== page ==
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    $\begingroup$ @aslum, that would be "Earth" by David Brin. $\endgroup$ – Paul Johnson Jun 11 '15 at 18:24
  • $\begingroup$ A black hole would have nothing to orbit inside a planet. The force of gravity due to a shell planet inside of the shell is 0. If you try and solve this problem by adding something else massive enough for the black hole to orbit, then you end up with a point source of gravity so close to the middle that you've cancelled the desired effect. $\endgroup$ – Brian Woodbury Apr 27 '17 at 3:15
  • $\begingroup$ A black hole could certainly orbit a planet from below the mantle. Gravity doesn't stop below the surface... and a small black hole might have an event horizon that's only millimeters across meaning very little mass gets absorbed as it orbits... $\endgroup$ – aslum Apr 27 '17 at 12:41
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My best guess would be some how an ultra dense piece in the mantle is circulating in the planet. Say a (very large) clump of lead (or even something more dense) that from some reason is moving around in the mantle of the planet. As it orbits the core, it changes the 'center' of gravity and affects gravity on the surface.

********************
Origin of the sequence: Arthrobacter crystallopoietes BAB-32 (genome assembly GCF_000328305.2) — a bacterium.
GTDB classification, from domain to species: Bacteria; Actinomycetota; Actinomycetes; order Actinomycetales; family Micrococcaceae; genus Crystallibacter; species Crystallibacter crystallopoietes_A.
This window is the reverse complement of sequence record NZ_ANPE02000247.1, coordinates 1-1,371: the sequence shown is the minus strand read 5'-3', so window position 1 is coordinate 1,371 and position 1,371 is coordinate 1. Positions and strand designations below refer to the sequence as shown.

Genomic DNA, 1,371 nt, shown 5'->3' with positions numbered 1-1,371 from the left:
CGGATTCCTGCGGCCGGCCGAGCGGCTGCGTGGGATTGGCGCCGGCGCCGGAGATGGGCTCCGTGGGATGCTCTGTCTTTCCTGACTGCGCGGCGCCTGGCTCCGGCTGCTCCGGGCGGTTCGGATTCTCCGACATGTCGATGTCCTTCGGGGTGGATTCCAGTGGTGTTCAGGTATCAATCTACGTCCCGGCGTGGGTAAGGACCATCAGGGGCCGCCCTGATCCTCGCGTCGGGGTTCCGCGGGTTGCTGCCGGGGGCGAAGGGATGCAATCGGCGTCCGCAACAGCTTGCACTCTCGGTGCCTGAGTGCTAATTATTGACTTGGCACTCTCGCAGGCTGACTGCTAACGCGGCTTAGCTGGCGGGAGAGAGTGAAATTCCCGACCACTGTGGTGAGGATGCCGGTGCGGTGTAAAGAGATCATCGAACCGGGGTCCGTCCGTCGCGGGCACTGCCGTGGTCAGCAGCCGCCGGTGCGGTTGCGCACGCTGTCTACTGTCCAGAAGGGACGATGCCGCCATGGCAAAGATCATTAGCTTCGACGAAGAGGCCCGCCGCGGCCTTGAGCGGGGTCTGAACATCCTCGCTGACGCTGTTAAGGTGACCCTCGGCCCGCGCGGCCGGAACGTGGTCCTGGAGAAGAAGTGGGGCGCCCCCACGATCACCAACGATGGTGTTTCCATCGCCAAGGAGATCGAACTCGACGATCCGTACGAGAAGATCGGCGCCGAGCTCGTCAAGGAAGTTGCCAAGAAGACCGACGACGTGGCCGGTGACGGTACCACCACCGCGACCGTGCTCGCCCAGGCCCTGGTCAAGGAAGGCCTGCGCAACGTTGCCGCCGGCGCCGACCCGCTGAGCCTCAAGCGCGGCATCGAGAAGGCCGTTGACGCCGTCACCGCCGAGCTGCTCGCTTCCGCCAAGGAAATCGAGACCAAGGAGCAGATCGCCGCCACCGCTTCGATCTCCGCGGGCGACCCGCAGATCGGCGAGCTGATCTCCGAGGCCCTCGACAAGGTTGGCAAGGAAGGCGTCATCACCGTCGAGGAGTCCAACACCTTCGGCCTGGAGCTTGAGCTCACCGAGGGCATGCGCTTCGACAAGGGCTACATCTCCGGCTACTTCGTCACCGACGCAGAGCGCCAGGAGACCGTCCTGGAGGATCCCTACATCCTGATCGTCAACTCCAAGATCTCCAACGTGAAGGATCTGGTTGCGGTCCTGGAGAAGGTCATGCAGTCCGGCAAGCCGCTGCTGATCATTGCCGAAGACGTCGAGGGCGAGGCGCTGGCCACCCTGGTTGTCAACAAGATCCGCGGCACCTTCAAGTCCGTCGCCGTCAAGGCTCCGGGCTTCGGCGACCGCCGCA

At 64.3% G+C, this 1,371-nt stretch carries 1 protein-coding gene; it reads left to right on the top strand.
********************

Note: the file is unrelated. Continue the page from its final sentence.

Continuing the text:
I would expect if this is even possible, that it would in reality be a very slow rotation, maybe once in a humans lifetime or once in a thousand years for a circuit to complete, but maybe a very active planet might have it more often, and that might be why it's a lot more active, say something large collided with the planet and everything hasn't completely settled down several million years later.

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  • $\begingroup$ But it wouldn't really change the gravitational force, just the point of origin would change. $\endgroup$ – Stephan Bijzitter Jun 9 '15 at 21:09
  • $\begingroup$ Wouldn't being closer to a larger mass have greater gravity, than being farther away? So when it's under your feet, wouldn't it have more pull, than on the far side of the planet? $\endgroup$ – bowlturner Jun 9 '15 at 21:14
  • $\begingroup$ @bowlturner: Yes but it would have to be a very big planet for you to notice that difference. $\endgroup$ – Lightness Races with Monica Jun 10 '15 at 0:33